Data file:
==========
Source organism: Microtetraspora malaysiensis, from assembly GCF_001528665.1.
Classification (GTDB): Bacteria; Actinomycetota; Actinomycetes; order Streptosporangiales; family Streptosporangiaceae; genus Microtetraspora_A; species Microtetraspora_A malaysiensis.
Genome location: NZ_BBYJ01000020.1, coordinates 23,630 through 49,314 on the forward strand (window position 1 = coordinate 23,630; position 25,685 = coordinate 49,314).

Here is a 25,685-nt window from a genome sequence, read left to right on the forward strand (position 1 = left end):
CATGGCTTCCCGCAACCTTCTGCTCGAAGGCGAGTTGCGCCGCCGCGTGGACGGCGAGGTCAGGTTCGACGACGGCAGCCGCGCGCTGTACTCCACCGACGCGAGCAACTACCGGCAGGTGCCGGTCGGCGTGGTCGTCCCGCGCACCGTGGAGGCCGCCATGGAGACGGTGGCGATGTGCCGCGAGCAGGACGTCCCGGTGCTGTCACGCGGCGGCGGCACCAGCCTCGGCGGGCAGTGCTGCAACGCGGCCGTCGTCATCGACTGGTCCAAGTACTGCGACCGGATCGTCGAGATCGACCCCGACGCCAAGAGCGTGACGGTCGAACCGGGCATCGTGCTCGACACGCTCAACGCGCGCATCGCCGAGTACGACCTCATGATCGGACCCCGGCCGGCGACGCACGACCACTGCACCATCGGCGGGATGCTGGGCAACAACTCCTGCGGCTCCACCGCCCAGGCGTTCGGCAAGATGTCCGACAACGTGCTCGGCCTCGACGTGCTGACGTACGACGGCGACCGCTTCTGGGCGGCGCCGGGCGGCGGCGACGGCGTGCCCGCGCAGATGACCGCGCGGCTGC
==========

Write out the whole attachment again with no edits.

Source organism: Microtetraspora malaysiensis, from assembly GCF_001528665.1.
Classification (GTDB): Bacteria; Actinomycetota; Actinomycetes; order Streptosporangiales; family Streptosporangiaceae; genus Microtetraspora_A; species Microtetraspora_A malaysiensis.
Genome location: NZ_BBYJ01000020.1, coordinates 23,630 through 49,314 on the forward strand (window position 1 = coordinate 23,630; position 25,685 = coordinate 49,314).

Here is a 25,685-nt window from a genome sequence, read left to right on the forward strand (position 1 = left end):
CATGGCTTCCCGCAACCTTCTGCTCGAAGGCGAGTTGCGCCGCCGCGTGGACGGCGAGGTCAGGTTCGACGACGGCAGCCGCGCGCTGTACTCCACCGACGCGAGCAACTACCGGCAGGTGCCGGTCGGCGTGGTCGTCCCGCGCACCGTGGAGGCCGCCATGGAGACGGTGGCGATGTGCCGCGAGCAGGACGTCCCGGTGCTGTCACGCGGCGGCGGCACCAGCCTCGGCGGGCAGTGCTGCAACGCGGCCGTCGTCATCGACTGGTCCAAGTACTGCGACCGGATCGTCGAGATCGACCCCGACGCCAAGAGCGTGACGGTCGAACCGGGCATCGTGCTCGACACGCTCAACGCGCGCATCGCCGAGTACGACCTCATGATCGGACCCCGGCCGGCGACGCACGACCACTGCACCATCGGCGGGATGCTGGGCAACAACTCCTGCGGCTCCACCGCCCAGGCGTTCGGCAAGATGTCCGACAACGTGCTCGGCCTCGACGTGCTGACGTACGACGGCGACCGCTTCTGGGCGGCGCCGGGCGGCGGCGACGGCGTGCCCGCGCAGATGACCGCGCGGCTGC